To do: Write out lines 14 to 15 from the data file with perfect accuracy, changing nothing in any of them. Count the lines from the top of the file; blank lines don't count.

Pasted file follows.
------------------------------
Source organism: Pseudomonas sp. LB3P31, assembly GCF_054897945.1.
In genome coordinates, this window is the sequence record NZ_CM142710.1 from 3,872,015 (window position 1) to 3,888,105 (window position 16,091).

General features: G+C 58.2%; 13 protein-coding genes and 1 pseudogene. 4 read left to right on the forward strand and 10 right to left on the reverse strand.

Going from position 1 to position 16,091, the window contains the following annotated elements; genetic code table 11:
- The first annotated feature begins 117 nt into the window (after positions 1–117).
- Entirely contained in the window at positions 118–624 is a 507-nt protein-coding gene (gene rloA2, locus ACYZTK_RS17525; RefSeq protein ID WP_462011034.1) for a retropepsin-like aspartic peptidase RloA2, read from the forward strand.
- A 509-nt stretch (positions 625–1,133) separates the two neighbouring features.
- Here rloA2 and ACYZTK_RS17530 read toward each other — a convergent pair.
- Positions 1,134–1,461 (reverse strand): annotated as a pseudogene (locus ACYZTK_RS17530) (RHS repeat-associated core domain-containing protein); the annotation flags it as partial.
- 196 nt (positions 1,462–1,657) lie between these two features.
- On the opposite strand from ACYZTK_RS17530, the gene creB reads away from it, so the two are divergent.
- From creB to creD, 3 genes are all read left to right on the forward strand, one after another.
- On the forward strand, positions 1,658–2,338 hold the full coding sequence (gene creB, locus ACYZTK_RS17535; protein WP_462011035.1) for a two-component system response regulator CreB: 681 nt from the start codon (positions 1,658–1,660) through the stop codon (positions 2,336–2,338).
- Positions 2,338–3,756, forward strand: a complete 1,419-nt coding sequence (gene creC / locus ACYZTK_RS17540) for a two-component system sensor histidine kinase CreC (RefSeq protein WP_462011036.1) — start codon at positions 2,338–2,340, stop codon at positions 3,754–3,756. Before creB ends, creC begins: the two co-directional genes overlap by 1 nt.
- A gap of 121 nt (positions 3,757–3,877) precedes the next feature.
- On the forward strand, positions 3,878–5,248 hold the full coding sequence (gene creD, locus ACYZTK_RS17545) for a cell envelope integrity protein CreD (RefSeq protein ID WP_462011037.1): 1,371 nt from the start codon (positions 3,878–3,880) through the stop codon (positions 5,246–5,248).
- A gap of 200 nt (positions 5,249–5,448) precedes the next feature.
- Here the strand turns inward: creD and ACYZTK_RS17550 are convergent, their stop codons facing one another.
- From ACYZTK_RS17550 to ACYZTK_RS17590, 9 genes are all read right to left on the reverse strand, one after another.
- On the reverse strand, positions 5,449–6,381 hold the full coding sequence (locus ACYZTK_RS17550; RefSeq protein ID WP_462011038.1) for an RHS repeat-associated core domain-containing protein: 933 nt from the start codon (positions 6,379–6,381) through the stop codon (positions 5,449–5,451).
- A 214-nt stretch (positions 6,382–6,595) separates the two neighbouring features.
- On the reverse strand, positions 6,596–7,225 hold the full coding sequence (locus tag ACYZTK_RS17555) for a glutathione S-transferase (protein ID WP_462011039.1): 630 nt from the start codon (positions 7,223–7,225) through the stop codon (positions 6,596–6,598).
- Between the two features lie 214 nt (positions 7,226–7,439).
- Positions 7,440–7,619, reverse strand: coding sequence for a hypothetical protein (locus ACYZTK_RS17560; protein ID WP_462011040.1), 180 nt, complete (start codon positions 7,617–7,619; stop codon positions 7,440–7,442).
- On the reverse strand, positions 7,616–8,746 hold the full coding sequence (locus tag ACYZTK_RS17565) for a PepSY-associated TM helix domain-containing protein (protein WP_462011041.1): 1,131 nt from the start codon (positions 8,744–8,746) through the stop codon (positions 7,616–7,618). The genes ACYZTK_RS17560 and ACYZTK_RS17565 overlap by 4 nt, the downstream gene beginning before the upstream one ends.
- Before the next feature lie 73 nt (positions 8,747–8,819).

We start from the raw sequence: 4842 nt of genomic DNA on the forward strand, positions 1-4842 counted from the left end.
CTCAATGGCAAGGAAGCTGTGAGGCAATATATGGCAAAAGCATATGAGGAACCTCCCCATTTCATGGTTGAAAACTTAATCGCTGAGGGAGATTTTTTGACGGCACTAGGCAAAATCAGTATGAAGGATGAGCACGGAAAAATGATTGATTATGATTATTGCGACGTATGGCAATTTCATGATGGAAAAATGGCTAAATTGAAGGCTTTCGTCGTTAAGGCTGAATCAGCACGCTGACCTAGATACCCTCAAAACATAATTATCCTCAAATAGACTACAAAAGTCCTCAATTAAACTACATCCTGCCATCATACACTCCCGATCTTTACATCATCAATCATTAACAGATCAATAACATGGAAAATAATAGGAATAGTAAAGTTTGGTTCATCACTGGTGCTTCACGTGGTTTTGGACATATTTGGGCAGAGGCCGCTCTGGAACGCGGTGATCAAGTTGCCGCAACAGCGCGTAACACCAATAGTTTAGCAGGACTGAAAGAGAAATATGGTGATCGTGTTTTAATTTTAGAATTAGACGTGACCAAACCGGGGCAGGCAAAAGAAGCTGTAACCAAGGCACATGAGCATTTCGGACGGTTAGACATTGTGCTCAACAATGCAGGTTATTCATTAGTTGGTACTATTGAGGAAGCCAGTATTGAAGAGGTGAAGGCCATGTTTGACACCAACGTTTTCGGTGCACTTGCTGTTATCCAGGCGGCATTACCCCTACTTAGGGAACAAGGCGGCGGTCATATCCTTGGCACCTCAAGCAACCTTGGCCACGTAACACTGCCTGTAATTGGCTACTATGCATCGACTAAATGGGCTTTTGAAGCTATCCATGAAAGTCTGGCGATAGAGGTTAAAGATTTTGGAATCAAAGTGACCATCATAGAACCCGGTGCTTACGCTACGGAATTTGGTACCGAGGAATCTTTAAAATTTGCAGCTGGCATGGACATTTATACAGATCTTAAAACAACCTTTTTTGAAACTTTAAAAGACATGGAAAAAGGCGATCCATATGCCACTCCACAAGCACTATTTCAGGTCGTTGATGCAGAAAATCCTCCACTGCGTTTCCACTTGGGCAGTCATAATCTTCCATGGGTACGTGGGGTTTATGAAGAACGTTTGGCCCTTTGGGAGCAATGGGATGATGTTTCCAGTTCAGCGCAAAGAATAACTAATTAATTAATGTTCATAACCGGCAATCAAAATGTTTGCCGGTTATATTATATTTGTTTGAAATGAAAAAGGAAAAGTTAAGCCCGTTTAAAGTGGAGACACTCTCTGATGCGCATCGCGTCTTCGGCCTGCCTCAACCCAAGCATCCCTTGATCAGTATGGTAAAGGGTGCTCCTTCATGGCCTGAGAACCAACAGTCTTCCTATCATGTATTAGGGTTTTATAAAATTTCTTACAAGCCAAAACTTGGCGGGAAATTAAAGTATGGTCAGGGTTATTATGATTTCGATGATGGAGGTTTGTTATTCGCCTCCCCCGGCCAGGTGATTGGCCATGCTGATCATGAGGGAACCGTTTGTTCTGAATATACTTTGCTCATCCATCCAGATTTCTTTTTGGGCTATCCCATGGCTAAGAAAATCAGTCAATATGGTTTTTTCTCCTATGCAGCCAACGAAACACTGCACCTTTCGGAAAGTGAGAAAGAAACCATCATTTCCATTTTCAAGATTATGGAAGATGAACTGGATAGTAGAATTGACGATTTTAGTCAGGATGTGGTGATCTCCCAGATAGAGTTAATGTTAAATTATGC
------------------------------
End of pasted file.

- Positions 2,338–3,756, forward strand: a complete 1,419-nt coding sequence (gene creC / locus ACYZTK_RS17540) for a two-component system sensor histidine kinase CreC (RefSeq protein WP_462011036.1) — start codon at positions 2,338–2,340, stop codon at positions 3,754–3,756. Before creB ends, creC begins: the two co-directional genes overlap by 1 nt.
- A gap of 121 nt (positions 3,757–3,877) precedes the next feature.